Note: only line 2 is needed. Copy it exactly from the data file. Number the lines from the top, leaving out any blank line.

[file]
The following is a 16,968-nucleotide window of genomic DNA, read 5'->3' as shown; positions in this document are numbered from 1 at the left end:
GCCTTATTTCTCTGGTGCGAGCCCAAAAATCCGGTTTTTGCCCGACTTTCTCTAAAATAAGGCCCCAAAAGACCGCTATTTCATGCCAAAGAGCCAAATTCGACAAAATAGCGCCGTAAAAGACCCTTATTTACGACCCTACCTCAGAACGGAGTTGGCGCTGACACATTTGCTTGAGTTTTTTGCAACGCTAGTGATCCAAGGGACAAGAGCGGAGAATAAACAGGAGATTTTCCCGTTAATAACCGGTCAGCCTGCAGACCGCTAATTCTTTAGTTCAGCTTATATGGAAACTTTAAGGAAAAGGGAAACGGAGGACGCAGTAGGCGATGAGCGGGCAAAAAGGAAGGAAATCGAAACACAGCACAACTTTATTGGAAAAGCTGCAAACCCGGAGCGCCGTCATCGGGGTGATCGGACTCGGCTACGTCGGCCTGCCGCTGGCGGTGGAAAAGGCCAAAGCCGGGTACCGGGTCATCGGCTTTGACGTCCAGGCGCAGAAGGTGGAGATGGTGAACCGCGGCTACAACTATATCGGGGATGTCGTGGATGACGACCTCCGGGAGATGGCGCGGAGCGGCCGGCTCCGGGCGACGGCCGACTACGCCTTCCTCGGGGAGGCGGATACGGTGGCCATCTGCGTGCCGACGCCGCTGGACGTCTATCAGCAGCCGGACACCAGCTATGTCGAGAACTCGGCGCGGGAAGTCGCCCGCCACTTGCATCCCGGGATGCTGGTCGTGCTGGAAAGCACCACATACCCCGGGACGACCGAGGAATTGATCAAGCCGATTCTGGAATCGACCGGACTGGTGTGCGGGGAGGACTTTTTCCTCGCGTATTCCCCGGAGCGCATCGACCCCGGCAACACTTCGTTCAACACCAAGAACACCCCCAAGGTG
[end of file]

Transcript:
GCCTTATTTCTCTGGTGCGAGCCCAAAAATCCGGTTTTTGCCCGACTTTCTCTAAAATAAGGCCCCAAAAGACCGCTATTTCATGCCAAAGAGCCAAATTCGACAAAATAGCGCCGTAAAAGACCCTTATTTACGACCCTACCTCAGAACGGAGTTGGCGCTGACACATTTGCTTGAGTTTTTTGCAACGCTAGTGATCCAAGGGACAAGAGCGGAGAATAAACAGGAGATTTTCCCGTTAATAACCGGTCAGCCTGCAGACCGCTAATTCTTTAGTTCAGCTTATATGGAAACTTTAAGGAAAAGGGAAACGGAGGACGCAGTAGGCGATGAGCGGGCAAAAAGGAAGGAAATCGAAACACAGCACAACTTTATTGGAAAAGCTGCAAACCCGGAGCGCCGTCATCGGGGTGATCGGACTCGGCTACGTCGGCCTGCCGCTGGCGGTGGAAAAGGCCAAAGCCGGGTACCGGGTCATCGGCTTTGACGTCCAGGCGCAGAAGGTGGAGATGGTGAACCGCGGCTACAACTATATCGGGGATGTCGTGGATGACGACCTCCGGGAGATGGCGCGGAGCGGCCGGCTCCGGGCGACGGCCGACTACGCCTTCCTCGGGGAGGCGGATACGGTGGCCATCTGCGTGCCGACGCCGCTGGACGTCTATCAGCAGCCGGACACCAGCTATGTCGAGAACTCGGCGCGGGAAGTCGCCCGCCACTTGCATCCCGGGATGCTGGTCGTGCTGGAAAGCACCACATACCCCGGGACGACCGAGGAATTGATCAAGCCGATTCTGGAATCGACCGGACTGGTGTGCGGGGAGGACTTTTTCCTCGCGTATTCCCCGGAGCGCATCGACCCCGGCAACACTTCGTTCAACACCAAGAACACCCCCAAGGTG